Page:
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So I'm assuming the consonant equivalent of a diphthong is a consonant cluster. I'm wondering if these can be interpreted as consonant clusters.

  • ˀm = ʔm
  • dʰ = dh
  • dʱ = dɦ
  • dⁿ = dn
  • ⁿd = nd
  • ᵑd = ŋd
  • ᶮd = ɲd
  • ᶯd = ɳd
  • ᵐb = mb
  • ᵗʃ = tʃ (I saw this along with tʃ as two different elements of a phonology somewhere I think)
  • q͡χ = qχ
  • t͡ɬ = tɬ
  • ʈ͡ʂ = ʈʂ
  • ɖ͡ʐ = ɖʐ
  • t͡ʃ = tʃ
  • d͡ʒ = dʒ
  • ...

I see single symbols such as ʣ, which I assume exist because the consonant cluster [dz] is so common. Please correct me if I'm wrong.

I see these things like [dʰ] sometimes have orthography like "dh", but I'm wondering if the sound would be equivalent to just having a "dh" sound. Same with d͡ʒ = dʒ. The arc there tells me they always appear as a cluster, but wondering if the sound would be equivalent to the two next to each other without the arc.

If not, wondering what the difference is between the superscript and non-superscript versions are.

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Fundamentally, there's a theoretical difference between coarticulated consonants like /gʲ ⁿd pʰ/ and clusters like /gj nd ph/ rather than a practical one. It's the same as the difference between /t͡ʃ/ and /tʃ/. Namely: in the phonological theory, are these single phonemes, or clusters of phonemes?

In both Japanese and Swahili, for example, we see something that looks like [mb]. In Japanese, this seems to be two separate segments /mb/, since the /m/ for all intents and purposes attaches to the previous syllable, while the /b/ attaches to the following one. But in Swahili, it acts like a single segment /ᵐb/: it appears in places where only a single segment can be, and when you end up with /m/ followed by /b/ in a different morpheme, that's recognized as a different sound (with minimal pairs like mbuni /ᵐbuni/ "ostrich" versus m-buni /mbuni/ "coffee tree").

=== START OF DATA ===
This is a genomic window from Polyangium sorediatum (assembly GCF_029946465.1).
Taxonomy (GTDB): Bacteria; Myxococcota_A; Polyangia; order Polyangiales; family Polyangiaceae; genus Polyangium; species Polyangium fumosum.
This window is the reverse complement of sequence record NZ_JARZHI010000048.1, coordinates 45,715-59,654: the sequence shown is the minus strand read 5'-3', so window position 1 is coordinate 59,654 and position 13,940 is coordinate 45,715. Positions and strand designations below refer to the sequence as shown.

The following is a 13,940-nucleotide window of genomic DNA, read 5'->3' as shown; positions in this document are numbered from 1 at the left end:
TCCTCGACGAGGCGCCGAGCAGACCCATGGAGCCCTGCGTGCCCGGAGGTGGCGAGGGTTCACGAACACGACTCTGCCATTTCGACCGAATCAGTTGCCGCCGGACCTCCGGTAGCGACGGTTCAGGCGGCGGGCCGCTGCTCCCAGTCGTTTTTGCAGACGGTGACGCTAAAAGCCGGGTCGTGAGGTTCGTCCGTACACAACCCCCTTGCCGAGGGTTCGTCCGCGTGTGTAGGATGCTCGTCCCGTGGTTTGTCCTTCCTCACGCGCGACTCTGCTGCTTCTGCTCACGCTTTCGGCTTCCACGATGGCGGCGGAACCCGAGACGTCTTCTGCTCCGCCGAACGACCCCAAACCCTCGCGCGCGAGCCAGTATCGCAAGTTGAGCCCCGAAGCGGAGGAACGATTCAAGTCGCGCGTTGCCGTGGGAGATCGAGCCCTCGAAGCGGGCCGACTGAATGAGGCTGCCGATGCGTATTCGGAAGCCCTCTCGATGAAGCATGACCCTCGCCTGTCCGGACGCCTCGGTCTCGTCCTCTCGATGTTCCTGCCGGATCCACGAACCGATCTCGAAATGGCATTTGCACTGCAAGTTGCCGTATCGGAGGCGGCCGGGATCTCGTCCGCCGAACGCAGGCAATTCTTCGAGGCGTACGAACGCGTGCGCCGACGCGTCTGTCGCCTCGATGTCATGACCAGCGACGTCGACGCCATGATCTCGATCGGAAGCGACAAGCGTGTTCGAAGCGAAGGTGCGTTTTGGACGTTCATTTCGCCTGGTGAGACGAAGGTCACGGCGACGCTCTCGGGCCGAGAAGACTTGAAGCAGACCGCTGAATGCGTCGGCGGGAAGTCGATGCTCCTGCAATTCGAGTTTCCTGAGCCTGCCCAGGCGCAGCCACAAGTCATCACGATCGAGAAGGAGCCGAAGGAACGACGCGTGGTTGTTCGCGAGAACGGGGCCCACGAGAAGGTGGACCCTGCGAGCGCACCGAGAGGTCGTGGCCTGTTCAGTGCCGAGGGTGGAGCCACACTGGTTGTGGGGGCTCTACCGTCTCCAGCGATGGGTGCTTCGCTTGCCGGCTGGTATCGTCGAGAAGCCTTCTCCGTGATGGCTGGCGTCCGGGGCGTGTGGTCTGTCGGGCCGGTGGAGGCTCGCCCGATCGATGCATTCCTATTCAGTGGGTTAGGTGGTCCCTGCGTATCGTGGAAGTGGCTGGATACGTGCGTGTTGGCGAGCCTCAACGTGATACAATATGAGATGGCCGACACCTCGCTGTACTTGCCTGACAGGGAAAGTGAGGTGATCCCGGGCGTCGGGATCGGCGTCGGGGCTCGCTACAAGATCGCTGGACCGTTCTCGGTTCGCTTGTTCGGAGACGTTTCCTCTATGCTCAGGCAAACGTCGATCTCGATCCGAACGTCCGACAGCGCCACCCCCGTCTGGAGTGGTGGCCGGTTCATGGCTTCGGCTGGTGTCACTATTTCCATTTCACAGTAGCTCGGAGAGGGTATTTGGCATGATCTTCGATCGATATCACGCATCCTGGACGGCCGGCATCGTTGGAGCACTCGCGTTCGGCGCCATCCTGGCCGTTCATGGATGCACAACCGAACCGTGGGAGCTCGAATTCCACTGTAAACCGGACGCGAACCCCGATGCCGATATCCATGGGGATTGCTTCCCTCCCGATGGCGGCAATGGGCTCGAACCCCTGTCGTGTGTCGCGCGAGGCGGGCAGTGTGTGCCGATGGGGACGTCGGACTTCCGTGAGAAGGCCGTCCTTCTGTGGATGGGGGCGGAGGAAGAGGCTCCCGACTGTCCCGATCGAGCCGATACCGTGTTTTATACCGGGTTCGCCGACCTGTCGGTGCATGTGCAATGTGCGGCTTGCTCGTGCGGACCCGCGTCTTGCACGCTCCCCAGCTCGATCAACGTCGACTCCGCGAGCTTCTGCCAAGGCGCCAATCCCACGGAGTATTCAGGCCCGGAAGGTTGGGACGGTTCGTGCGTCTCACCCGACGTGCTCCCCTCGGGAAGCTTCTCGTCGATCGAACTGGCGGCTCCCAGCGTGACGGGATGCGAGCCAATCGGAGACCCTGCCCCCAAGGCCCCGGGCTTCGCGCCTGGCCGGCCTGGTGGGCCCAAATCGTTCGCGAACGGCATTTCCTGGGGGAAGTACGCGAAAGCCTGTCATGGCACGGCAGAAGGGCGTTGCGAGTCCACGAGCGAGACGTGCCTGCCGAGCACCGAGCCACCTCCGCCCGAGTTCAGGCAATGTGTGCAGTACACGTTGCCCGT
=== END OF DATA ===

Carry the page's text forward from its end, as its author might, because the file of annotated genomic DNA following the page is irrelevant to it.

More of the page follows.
Like with most things in phonology, it all comes down to which choice makes the analysis simpler and cleaner. There's no one right way to do it, only different analyses.

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  • I'd add that you can only answer questions like this on a language-specific basis. – curiousdannii Oct 10 '18 at 0:57
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I agree with Draconis' answer excluding the details of the claim for Swahili. The fundamental question is whether in Swahili mb 'acts like' a single consonant or like a cluster. The problem is that there is nothing in the grammar of Swahili that clearly diagnoses being a single consonant versus a cluster. There are various clusters of non-Bantu origin like bustani 'garden', γafla 'suddenly', arði 'agriculture', posta 'post (mail)'. Apart from that, there are C+w sequence, mb, nd, ng (also mbw, ndw, ngw) and any sequence of syllabic [m̩] plus C. There is a commonly-invoked "slot" type argument for dealing with supposed consonant clusters, of the form "There are otherwise no clusters of consonants in the onset / coda of the syllable, so if we do X, we can eliminate these putative examples". So, we could say that onsets cannot have any clusters, but then we have to say that the language has added phonemes (ⁿd, ᵐb, mʷ, ᵐbʷ...). So arguments of this type need to be scrutinized carefully, to evaluate the total "cost" of one analysis over the other.